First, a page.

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Trade namesPaludrine, others
Other nameschlorguanide, chloroguanide[1]
  • 1-[amino-(4-chloroanilino)methylidene]-2-propan-2-ylguanidine
Clinical data
Routes of
By mouth (tablets)
Defined daily dose0.2 gram[2]
External links
AHFS/Drugs.comMicromedex Detailed Consumer Information
Legal status
  • In general: ℞ (Prescription only)
Protein binding75%
MetabolismBy liver (CYP2C19)
Metabolitescycloguanil and 4-chlorophenylbiguanide
Elimination half-life12–21 hours[3]
Chemical and physical data
Molar mass253.73 g·mol−1
3D model (JSmol)
Melting point129 °C (264 °F)
  • Clc1ccc(NC(=N/C(=N/C(C)C)N)N)cc1
  • InChI=1S/C11H16ClN5/c1-7(2)15-10(13)17-11(14)16-9-5-3-8(12)4-6-9/h3-7H,1-2H3,(H5,13,14,15,16,17) checkY

Proguanil, also known as chlorguanide and chloroguanide, is a medication used to treat and prevent malaria.[4][5] It is often used together with chloroquine or atovaquone.[5][4] When used with chloroquine the combination will treat mild chloroquine resistant malaria.[4] It is taken by mouth.[6]

Side effects include diarrhea, constipation, skin rashes, hair loss, and itchiness.[4] Because malaria tends to be more severe in pregnancy, the benefit typically outweighs the risk.[4] If used during pregnancy it should be taken with folate.[4] It is likely safe for use during breastfeeding.[4] Proguanil is converted by the liver to its active metabolite, cycloguanil.[5]

Proguanil has been studied at least since 1945.[7] It is on the World Health Organization's List of Essential Medicines.[8] The wholesale cost in the developing world is about US$0.10–0.50 per day.[6] In the United States and Canada it is only available in combination as atovaquone/proguanil.[9]

Medical uses

Proguanil is used for the prevention and treatment of malaria in both adults and children, particularly in areas where chloroquine-resistant P. falciparum malaria has been reported. It is usually taken in combination with atovaquone, another antimalarial drug.[10]

It is also effective in the treatment of most other multi-drug resistant forms of P. falciparum; the success rate exceeds 93%.[11]


The defined daily dose is 0.2 gram (by mouth).[2]

Side effects

Proguanil is generally well tolerated, and most people do not experience side effects. However, common side effects include abdominal pain, nausea, headache, and fever. Taking proguanil with food may lessen these side effects.[12] Proguanil should not be taken by people with severe renal impairment, pregnant women, or women who are breastfeeding children less than 5 kg.[13] There have also been reports of increased levels of liver enzymes, which may remain high for up to 4 weeks after completion of treatment.[14]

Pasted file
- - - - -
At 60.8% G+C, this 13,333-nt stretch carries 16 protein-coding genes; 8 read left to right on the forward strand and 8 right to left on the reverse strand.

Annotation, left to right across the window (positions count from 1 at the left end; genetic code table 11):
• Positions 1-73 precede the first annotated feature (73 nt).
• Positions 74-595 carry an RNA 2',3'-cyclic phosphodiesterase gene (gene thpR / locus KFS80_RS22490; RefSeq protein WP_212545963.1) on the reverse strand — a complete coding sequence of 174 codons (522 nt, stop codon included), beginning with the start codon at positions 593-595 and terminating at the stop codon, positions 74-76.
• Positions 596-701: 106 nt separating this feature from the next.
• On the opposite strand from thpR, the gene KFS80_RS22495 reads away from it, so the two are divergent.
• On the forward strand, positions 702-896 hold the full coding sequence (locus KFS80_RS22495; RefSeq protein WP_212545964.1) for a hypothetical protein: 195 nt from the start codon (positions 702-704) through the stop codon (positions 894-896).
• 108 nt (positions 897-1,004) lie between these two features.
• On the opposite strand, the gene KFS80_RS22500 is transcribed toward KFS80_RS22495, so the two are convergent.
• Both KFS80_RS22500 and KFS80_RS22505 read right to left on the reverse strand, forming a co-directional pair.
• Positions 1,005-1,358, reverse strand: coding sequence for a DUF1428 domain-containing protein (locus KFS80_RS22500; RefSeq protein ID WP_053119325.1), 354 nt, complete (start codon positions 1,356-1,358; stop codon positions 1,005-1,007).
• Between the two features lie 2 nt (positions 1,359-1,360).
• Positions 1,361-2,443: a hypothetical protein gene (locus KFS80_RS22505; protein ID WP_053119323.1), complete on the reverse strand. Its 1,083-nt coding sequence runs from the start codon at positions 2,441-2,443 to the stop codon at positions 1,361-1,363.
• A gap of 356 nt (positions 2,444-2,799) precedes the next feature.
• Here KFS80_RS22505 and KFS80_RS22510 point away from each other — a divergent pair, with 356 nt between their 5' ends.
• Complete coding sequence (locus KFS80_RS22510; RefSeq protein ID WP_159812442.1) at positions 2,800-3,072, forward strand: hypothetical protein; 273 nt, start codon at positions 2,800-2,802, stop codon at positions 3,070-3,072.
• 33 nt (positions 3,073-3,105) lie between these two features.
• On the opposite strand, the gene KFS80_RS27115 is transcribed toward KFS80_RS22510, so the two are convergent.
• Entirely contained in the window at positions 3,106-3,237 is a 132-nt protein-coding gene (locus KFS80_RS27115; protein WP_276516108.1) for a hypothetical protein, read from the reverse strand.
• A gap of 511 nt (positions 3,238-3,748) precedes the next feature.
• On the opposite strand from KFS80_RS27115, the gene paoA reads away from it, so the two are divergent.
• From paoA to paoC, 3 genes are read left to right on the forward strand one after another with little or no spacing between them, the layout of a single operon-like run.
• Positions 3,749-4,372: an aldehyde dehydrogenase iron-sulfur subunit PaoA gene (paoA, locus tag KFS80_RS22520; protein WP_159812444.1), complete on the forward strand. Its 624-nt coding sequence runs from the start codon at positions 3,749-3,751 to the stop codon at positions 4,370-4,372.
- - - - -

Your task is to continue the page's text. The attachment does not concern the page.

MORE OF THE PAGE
When used alone, proguanil functions as a prodrug. Its active metabolite, cycloguanil, is an inhibitor of dihydrofolate reductase (DHFR).[15] Although both mammals and parasites produce DHFR, cycloguanil's inhibitory activity is specific for parasitic DHFR. This enzyme is a critical component of the folic acid cycle. Inhibition of DHFR prevents the parasite from recycling dihydrofolate back to tetrahydrofolate (THF). THF is required for DNA synthesis, amino acid synthesis, and methylation; thus, DHFR inhibition shuts down these processes.[16]

Proguanil displays synergism when used in combination with the antimalarial atovaquone. This mechanism of action differs from when proguanil was used as a singular agent. In this case, it is not thought to function as a DHFR inhibitor. The addition of proguanil has shown to reduce resistance to atovaquone and increase the ability of atovaquone to trigger a mitochondrial apoptotic cascade.[17] This is commonly referred to as "collapse of the mitochondrial membrane potential."[18] Proguanil lowers the effective concentration of atovaquone needed to increase permeability of the mitochondrial membrane.[19]


  1. Mehlhorn, Heinz (2008). Encyclopedia of Parasitology: A-M. Springer Science & Business Media. p. 388. ISBN 9783540489948. Archived from the original on 2016-12-20.